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Players battle relentless demon hordes through the depths of hell in “Doom,” a reboot of the horror first-person shooter series.

Players battle relentless demon hordes through the depths of hell in “Doom,” a reboot of the horror first-person shooter series. (Bethesda Softworks)

Players battle relentless demon hordes through the depths of hell in “Doom,” a reboot of the horror first-person shooter series.

Players battle relentless demon hordes through the depths of hell in “Doom,” a reboot of the horror first-person shooter series. (Bethesda Softworks)

Once upon a time, first-person shooters were simple affairs; full of guns, explosions, blood and not much else.

That’s not to say they weren’t fun. The fast-paced twitch gunplay found in titles such as “Unreal” and “Quake” entertained an entire generation of gamers long before the cinematic “Call of Duty” formula became the default FPS framework.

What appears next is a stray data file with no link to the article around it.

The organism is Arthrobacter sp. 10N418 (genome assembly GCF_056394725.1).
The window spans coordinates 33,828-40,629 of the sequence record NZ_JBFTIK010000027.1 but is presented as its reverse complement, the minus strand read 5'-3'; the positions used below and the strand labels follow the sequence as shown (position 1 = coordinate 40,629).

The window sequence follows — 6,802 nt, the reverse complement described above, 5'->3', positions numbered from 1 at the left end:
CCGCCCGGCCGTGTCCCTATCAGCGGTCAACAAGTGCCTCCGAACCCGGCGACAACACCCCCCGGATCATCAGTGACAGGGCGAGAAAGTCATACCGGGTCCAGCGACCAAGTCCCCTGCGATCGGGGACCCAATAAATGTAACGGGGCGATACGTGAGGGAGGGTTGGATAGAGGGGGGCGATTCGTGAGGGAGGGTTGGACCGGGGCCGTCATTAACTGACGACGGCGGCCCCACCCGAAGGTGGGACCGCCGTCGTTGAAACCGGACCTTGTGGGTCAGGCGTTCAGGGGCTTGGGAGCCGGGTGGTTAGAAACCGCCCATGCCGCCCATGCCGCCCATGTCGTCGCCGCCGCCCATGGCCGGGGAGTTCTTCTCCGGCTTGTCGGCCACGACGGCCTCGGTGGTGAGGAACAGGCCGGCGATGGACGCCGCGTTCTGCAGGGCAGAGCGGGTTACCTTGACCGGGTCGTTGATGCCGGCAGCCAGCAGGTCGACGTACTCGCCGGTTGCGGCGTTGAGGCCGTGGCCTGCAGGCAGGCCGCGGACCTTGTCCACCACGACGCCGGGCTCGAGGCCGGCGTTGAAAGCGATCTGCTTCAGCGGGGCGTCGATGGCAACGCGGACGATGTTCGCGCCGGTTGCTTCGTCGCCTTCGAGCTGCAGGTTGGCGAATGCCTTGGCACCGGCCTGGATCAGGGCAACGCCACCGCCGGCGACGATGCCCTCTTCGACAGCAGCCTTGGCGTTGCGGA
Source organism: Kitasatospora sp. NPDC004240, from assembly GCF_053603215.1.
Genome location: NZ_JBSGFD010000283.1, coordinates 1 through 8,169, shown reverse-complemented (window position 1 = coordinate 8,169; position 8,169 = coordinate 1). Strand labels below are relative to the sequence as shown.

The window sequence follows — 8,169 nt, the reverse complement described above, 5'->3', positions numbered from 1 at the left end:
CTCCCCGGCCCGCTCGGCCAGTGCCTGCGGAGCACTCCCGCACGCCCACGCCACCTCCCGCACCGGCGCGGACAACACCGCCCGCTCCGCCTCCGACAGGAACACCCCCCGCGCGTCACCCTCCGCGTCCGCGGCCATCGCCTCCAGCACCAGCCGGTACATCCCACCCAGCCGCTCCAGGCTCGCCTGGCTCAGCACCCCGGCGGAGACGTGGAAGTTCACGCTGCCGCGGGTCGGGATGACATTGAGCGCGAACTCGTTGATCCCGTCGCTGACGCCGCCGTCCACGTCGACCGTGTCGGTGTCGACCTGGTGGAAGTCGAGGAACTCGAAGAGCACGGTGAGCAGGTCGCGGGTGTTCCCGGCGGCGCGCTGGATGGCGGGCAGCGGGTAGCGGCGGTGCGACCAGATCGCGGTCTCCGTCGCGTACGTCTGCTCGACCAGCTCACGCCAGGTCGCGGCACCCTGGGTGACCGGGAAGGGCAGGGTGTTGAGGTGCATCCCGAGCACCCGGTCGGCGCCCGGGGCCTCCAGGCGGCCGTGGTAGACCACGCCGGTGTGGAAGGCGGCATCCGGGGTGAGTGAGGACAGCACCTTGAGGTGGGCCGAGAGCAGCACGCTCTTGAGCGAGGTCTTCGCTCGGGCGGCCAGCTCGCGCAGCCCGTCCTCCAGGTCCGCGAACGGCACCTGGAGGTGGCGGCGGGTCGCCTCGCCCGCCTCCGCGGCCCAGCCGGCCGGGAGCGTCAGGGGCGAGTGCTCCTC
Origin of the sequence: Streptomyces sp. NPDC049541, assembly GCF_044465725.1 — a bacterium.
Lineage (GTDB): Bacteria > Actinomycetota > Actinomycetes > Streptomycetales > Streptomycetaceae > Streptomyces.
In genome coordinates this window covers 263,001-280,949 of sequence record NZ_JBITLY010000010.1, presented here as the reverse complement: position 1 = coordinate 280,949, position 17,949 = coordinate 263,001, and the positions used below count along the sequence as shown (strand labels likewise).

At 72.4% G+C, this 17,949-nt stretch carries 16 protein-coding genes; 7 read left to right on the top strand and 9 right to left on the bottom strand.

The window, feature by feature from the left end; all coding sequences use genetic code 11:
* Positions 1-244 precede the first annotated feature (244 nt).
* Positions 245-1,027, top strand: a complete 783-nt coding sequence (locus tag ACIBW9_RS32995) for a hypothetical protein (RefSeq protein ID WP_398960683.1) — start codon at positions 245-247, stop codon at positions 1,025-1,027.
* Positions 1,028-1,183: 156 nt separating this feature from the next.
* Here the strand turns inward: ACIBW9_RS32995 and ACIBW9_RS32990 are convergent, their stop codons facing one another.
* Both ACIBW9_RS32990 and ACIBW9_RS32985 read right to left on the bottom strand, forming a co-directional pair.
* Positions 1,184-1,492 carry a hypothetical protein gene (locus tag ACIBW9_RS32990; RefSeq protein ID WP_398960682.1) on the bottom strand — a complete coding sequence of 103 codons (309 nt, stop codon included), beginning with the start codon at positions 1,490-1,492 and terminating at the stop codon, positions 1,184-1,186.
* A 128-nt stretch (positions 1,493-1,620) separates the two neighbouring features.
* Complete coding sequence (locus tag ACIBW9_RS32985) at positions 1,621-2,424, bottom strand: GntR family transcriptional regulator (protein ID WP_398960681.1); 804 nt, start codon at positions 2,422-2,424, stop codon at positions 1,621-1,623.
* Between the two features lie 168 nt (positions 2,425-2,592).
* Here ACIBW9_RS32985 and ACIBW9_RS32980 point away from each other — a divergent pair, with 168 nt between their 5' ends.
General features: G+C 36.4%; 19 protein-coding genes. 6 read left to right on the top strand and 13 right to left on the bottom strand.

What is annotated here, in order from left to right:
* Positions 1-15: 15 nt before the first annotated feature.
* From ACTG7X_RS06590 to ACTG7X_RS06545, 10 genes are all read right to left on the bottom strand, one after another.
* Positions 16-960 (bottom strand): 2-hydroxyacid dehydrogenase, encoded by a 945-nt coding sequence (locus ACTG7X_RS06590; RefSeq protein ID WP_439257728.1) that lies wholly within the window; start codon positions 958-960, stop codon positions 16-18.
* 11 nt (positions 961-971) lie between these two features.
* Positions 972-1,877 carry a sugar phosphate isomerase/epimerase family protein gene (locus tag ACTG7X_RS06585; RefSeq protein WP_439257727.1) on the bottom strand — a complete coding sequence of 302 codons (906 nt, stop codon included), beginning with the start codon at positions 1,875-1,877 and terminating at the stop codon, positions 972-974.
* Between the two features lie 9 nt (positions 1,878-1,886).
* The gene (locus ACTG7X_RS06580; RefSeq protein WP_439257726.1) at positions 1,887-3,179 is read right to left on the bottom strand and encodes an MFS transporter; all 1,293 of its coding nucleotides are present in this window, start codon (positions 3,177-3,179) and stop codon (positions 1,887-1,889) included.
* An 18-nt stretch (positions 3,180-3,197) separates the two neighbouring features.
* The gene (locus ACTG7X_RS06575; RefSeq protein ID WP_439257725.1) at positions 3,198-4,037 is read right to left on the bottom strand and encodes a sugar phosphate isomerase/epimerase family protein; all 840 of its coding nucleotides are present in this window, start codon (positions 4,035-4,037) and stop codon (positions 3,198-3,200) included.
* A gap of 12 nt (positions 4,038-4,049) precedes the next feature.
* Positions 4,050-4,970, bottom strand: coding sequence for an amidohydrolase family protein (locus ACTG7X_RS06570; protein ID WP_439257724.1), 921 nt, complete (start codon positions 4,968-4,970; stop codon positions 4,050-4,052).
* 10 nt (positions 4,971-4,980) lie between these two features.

Even id Software’s “Doom” fell victim to what has become the modern FPS game structure. “Doom 3,” in stark contrast to its predecessors, was full of unnecessary cutscenes, exposition and overly linear level design. Worst of all, it was just boring.

It seemed that the days of AAA twitch shooters was well and truly dead, at that point. For if “Doom,” the father of the genre, fell to the horrors of dull game design, what hope would there be for the rest of its children?

Well, not unlike the plot of the series, it was the unnamed “Doom Guy” that has metaphorically rescued humanity from that hell on earth. The recently released “Doom” soft reboot is not only a return to form for one of the pioneers of the FPS genre, but a return to a way of designing a game that has long been missing from AAA gaming.